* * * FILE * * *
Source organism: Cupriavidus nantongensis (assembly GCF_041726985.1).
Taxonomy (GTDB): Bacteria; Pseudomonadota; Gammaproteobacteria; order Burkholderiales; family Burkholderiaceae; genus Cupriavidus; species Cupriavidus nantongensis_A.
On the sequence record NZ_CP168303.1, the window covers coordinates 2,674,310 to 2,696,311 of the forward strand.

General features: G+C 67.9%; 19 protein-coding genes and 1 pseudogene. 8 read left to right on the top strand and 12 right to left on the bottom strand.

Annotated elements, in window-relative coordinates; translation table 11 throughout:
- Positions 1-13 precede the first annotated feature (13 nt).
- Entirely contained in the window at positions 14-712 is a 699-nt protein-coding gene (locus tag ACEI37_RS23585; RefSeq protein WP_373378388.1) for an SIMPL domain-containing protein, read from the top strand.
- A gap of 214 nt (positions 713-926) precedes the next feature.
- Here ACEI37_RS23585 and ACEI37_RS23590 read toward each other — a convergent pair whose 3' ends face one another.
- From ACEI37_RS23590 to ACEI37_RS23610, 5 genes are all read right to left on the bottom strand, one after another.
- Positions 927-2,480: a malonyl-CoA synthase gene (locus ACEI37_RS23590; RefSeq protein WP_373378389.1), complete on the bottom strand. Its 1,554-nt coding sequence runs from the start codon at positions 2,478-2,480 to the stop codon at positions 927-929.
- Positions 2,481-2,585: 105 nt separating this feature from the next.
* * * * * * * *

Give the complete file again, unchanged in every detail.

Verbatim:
Source organism: Cupriavidus nantongensis (assembly GCF_041726985.1).
Taxonomy (GTDB): Bacteria; Pseudomonadota; Gammaproteobacteria; order Burkholderiales; family Burkholderiaceae; genus Cupriavidus; species Cupriavidus nantongensis_A.
On the sequence record NZ_CP168303.1, the window covers coordinates 2,674,310 to 2,696,311 of the forward strand.

General features: G+C 67.9%; 19 protein-coding genes and 1 pseudogene. 8 read left to right on the top strand and 12 right to left on the bottom strand.

Annotated elements, in window-relative coordinates; translation table 11 throughout:
- Positions 1-13 precede the first annotated feature (13 nt).
- Entirely contained in the window at positions 14-712 is a 699-nt protein-coding gene (locus tag ACEI37_RS23585; RefSeq protein WP_373378388.1) for an SIMPL domain-containing protein, read from the top strand.
- A gap of 214 nt (positions 713-926) precedes the next feature.
- Here ACEI37_RS23585 and ACEI37_RS23590 read toward each other — a convergent pair whose 3' ends face one another.
- From ACEI37_RS23590 to ACEI37_RS23610, 5 genes are all read right to left on the bottom strand, one after another.
- Positions 927-2,480: a malonyl-CoA synthase gene (locus ACEI37_RS23590; RefSeq protein WP_373378389.1), complete on the bottom strand. Its 1,554-nt coding sequence runs from the start codon at positions 2,478-2,480 to the stop codon at positions 927-929.
- Positions 2,481-2,585: 105 nt separating this feature from the next.